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What do we chuck out in a year?

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Getting rid of unwanted stuff has never been easier, with household waste recycling centres, civic amenity sites and municipal dumps in pretty much every town across the UK. Town councils, too, are encouraging us to recycle with various collection systems and online advice.

junk-pile

Yet how many of us actually stop to think about how much waste we are actually getting rid of, say in a 12-month period? The Government estimates that we chuck out 177 million tonnes of waste every year in England alone. The impact of this can be reduced if the waste is dealt with correctly and responsibly. However, unethical practices like fly tipping still cause significant problems, as does a lack of commitment to recycling and reusing items wherever possible.

Phone home?

It is estimated that over 90% of British people aged between 16 and 54 own a mobile phone. The older generation is catching up too, and many of us regularly upgrade or change our phones, leaving old handsets hanging around in a drawer. These figures add up to a massive estimate of 90 million mobiles languishing in UK homes, completely forgotten.

If they were all thrown away, they would generate around 7,500 tonnes of potentially toxic landfill waste. That’s just in the UK! Yet recycling schemes do exist to reuse phone components. Some charities also collect old mobile phones for use in developing countries, or to sell on as spares.

Nappy news

According to UK trade group, the Nappy Alliance, around 8 million disposable nappies are thrown away every day, resulting in 400,000 tonnes sent to UK landfill sites each year.

One nappy will take around 500 years to fully decompose once it is in landfill and it also creates methane, a greenhouse gas that’s more powerful than carbon dioxide. Using cloth nappies on a baby or young child can reduce the impact of this problem, as can ensuring that disposable nappies are dealt with in a resposible way.

Package deals

Consumer pressure has reduced packaging in many retail settings, switching plastic for biodegradable cardboard or foil. Supermarkets are cutting down on plastic bags too, with compulsory charging for them already in effect in Scotland, Wales and Northern Ireland and due to be introduced in England this October.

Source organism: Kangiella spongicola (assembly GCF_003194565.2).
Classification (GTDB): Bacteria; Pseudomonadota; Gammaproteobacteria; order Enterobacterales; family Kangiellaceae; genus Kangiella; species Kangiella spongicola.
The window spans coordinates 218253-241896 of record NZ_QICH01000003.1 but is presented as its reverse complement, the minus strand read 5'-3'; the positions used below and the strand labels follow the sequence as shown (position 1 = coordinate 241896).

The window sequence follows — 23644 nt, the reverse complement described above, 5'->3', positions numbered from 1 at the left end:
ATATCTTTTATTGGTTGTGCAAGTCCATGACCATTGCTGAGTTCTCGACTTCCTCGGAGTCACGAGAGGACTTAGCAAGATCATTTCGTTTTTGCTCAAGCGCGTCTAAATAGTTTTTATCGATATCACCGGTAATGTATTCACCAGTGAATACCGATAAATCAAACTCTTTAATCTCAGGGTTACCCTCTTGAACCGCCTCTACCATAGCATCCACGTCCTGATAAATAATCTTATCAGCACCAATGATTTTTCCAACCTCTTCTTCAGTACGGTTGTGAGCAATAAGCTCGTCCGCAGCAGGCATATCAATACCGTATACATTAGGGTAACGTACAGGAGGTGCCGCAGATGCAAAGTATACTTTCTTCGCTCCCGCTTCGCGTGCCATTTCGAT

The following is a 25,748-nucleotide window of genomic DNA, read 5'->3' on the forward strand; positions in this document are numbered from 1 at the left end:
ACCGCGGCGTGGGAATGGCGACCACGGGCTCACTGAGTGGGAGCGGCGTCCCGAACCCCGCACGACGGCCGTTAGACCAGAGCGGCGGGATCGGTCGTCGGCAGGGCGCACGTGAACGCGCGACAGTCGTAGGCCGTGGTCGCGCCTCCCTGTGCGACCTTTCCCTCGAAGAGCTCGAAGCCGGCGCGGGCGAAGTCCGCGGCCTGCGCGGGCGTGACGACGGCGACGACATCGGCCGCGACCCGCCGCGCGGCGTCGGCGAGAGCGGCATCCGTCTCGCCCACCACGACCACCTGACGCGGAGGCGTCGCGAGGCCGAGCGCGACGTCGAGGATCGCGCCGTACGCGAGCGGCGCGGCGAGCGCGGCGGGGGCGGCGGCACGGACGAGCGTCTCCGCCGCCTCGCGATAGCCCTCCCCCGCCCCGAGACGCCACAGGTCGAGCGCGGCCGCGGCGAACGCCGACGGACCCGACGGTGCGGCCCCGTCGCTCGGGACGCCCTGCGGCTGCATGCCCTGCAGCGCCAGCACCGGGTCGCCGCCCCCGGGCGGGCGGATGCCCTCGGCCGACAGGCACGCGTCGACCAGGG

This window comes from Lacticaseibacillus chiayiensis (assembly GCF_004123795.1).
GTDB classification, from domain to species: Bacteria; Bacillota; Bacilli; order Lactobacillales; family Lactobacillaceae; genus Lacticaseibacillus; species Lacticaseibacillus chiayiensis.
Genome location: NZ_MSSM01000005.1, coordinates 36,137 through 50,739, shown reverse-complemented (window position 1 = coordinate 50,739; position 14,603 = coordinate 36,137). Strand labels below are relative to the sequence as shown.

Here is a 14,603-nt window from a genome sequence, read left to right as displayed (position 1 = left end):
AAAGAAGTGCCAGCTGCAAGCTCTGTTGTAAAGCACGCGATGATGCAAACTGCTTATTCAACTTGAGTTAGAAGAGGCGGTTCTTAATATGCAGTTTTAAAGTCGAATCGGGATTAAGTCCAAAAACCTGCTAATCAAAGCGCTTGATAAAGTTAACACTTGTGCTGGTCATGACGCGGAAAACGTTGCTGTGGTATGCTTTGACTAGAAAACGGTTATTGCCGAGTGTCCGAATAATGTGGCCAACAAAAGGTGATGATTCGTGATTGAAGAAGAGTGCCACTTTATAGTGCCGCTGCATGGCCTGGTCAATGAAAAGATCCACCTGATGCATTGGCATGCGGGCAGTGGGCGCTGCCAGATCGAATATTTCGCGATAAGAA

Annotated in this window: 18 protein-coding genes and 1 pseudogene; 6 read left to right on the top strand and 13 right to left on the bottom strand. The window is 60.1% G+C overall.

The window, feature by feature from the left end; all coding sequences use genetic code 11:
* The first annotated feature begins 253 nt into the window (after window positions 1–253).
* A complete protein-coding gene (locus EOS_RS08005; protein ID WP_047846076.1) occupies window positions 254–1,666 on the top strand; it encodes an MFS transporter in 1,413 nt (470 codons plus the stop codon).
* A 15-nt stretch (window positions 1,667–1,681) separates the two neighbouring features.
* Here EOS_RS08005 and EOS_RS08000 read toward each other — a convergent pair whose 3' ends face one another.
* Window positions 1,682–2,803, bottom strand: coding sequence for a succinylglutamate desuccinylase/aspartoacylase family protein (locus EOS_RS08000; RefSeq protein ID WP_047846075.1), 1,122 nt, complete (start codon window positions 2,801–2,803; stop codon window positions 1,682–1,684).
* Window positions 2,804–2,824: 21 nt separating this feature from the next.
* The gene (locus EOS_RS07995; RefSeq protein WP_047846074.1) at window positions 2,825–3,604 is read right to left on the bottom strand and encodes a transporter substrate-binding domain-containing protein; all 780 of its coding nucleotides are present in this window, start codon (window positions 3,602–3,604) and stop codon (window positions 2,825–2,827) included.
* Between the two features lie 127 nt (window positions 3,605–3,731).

An estimated 8 billion single-use plastic bags were doled out across the UK in 2013; an equivalent of 130 bags per person. Charging will reduce the number of plastic bags that find their way to landfill, however, consumers can also help by reusing their plastic bags, or taking cloth bags, boxes and more sustainable carriers to the shops.

Electronic goods

Electronic goods are notoriously hard to dispose of, and must be handled correctly to cause the least negative impact on the wider environment. This is where calling in the experts is wise, so that unwanted items can be recycled or sold on as much as possible, or removed in the right way, with the right certification to prove ethical, safe disposal.

Up to 3 million domestic fridges are thrown away every year, making up just a small part of the half a million tonnes of electrical products disposed of by UK residents annually. Yet selling them on, if in good enough working order, or offering them for spare parts etc. can also help keep the UK’s electronic waste down.

Unchecked waste disposal causes long-term problems, yet the impact can be reduced through careful thinking about how to move unwanted items on, or remove the need for them in the future. If in doubt, junk removal experts can get rid of trickier refuse for you, ethically and effectively.

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